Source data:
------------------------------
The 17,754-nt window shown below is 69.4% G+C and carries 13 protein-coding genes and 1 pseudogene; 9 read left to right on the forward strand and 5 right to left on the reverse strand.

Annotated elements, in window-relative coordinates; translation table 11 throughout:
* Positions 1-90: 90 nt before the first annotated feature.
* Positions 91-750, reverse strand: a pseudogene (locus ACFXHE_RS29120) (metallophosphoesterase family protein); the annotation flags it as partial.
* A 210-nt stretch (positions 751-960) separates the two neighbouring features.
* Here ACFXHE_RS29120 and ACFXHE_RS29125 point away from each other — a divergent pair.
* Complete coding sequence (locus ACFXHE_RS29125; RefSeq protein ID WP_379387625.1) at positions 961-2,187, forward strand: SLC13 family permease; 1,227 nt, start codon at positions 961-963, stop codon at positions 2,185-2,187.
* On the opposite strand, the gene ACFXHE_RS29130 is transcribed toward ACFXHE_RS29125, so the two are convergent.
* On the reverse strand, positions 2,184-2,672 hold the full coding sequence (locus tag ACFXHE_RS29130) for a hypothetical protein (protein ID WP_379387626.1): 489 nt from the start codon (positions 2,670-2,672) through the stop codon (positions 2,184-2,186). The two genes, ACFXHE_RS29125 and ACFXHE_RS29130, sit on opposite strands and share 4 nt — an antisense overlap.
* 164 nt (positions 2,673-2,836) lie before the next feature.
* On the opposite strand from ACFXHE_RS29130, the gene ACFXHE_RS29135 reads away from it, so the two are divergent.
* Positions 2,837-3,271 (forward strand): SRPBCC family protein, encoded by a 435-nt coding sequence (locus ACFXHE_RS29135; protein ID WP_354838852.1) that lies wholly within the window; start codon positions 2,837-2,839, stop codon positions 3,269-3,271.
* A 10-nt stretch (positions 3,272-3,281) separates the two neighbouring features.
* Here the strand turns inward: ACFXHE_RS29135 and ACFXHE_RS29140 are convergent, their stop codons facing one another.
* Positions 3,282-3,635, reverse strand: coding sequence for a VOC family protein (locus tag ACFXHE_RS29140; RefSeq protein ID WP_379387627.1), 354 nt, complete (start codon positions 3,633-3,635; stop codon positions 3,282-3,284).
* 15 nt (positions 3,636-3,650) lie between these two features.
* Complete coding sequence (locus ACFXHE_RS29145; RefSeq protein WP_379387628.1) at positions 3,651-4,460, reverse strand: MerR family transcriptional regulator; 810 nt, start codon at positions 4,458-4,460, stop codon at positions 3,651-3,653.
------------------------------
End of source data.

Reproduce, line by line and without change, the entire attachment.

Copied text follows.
The 17,754-nt window shown below is 69.4% G+C and carries 13 protein-coding genes and 1 pseudogene; 9 read left to right on the forward strand and 5 right to left on the reverse strand.

Annotated elements, in window-relative coordinates; translation table 11 throughout:
* Positions 1-90: 90 nt before the first annotated feature.
* Positions 91-750, reverse strand: a pseudogene (locus ACFXHE_RS29120) (metallophosphoesterase family protein); the annotation flags it as partial.
* A 210-nt stretch (positions 751-960) separates the two neighbouring features.
* Here ACFXHE_RS29120 and ACFXHE_RS29125 point away from each other — a divergent pair.
* Complete coding sequence (locus ACFXHE_RS29125; RefSeq protein ID WP_379387625.1) at positions 961-2,187, forward strand: SLC13 family permease; 1,227 nt, start codon at positions 961-963, stop codon at positions 2,185-2,187.
* On the opposite strand, the gene ACFXHE_RS29130 is transcribed toward ACFXHE_RS29125, so the two are convergent.
* On the reverse strand, positions 2,184-2,672 hold the full coding sequence (locus tag ACFXHE_RS29130) for a hypothetical protein (protein ID WP_379387626.1): 489 nt from the start codon (positions 2,670-2,672) through the stop codon (positions 2,184-2,186). The two genes, ACFXHE_RS29125 and ACFXHE_RS29130, sit on opposite strands and share 4 nt — an antisense overlap.
* 164 nt (positions 2,673-2,836) lie before the next feature.
* On the opposite strand from ACFXHE_RS29130, the gene ACFXHE_RS29135 reads away from it, so the two are divergent.
* Positions 2,837-3,271 (forward strand): SRPBCC family protein, encoded by a 435-nt coding sequence (locus ACFXHE_RS29135; protein ID WP_354838852.1) that lies wholly within the window; start codon positions 2,837-2,839, stop codon positions 3,269-3,271.
* A 10-nt stretch (positions 3,272-3,281) separates the two neighbouring features.
* Here the strand turns inward: ACFXHE_RS29135 and ACFXHE_RS29140 are convergent, their stop codons facing one another.
* Positions 3,282-3,635, reverse strand: coding sequence for a VOC family protein (locus tag ACFXHE_RS29140; RefSeq protein ID WP_379387627.1), 354 nt, complete (start codon positions 3,633-3,635; stop codon positions 3,282-3,284).
* 15 nt (positions 3,636-3,650) lie between these two features.
* Complete coding sequence (locus ACFXHE_RS29145; RefSeq protein WP_379387628.1) at positions 3,651-4,460, reverse strand: MerR family transcriptional regulator; 810 nt, start codon at positions 4,458-4,460, stop codon at positions 3,651-3,653.